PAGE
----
Baltimore Builder Charles Duff's Ode To The Row House
Tom's next guest is the urban planner, builder and architectural historian, Charles Duff. As the president of Jubilee Baltimore since 1987, Mr. Duff has helped to revive dozens of Baltimore neighborhoods and is an expert on the city's architectural evolution. He’s written a book about how the homes in Baltimore and cities in other parts of the world came to look as they do.
The book is called The North Atlantic Cities. Among its many revelations, we learn that the row house, long a ubiquitous mainstay of the Baltimore cityscape, was invented in Amsterdam in the era of the great Renaissance painters Vermeer and Rembrandt.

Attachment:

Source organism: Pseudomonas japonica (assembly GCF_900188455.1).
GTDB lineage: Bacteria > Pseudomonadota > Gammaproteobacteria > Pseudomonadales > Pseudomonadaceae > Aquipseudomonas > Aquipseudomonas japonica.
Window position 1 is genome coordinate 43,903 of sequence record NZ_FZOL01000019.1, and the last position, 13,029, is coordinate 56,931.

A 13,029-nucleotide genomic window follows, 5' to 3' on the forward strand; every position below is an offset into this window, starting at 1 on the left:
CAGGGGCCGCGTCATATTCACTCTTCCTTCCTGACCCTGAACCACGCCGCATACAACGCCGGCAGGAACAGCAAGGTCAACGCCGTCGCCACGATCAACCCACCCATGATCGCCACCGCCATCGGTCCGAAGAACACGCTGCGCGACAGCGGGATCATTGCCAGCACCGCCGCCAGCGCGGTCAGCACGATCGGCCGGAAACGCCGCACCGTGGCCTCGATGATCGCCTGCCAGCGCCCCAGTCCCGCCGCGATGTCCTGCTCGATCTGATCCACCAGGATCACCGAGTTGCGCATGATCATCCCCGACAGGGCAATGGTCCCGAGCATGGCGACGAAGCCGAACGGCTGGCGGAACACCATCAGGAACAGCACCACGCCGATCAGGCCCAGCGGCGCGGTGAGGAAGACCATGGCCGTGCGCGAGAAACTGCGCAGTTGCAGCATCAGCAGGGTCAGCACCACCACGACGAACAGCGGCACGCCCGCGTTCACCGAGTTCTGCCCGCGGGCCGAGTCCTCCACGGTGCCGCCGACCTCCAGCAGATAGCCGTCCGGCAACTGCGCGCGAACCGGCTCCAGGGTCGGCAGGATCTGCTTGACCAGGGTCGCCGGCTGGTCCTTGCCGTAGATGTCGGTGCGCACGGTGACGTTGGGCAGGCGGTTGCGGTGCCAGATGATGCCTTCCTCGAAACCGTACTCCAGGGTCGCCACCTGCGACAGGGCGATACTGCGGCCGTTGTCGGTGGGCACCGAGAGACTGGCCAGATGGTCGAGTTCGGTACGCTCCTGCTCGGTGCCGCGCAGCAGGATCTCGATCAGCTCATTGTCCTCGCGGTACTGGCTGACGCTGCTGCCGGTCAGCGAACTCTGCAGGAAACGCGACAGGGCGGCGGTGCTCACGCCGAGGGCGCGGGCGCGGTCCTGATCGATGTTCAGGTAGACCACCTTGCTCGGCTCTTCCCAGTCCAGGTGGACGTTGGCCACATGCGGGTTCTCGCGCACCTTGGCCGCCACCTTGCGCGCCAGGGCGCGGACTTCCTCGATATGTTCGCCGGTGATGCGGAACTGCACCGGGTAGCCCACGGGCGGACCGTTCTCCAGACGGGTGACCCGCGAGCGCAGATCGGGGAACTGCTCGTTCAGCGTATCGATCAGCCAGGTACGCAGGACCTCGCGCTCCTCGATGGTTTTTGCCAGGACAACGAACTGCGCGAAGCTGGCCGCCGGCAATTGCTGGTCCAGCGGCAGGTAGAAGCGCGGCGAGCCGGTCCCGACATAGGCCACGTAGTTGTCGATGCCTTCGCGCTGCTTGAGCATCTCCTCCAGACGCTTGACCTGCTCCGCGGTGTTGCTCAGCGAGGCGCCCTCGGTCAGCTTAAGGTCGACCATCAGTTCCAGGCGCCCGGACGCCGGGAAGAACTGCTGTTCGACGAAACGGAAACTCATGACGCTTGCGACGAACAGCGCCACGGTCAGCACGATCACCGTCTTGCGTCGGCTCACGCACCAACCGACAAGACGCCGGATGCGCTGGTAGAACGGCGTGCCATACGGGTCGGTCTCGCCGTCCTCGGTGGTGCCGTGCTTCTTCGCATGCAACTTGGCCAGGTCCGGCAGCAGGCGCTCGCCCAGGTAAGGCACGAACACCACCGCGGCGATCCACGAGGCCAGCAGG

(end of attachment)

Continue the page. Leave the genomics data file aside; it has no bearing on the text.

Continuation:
How did row houses get from there to here, and why are they also a staple in cities like London and Washington, but less common in places like Paris or Minneapolis?
Charles Duff will also be speaking about his book tonight in a free online event for the Enoch Pratt Library's Writers Live! series, co-sponsored by The Ivy Bookshop. For a link to the event, click here.
He joins us now on Zoom…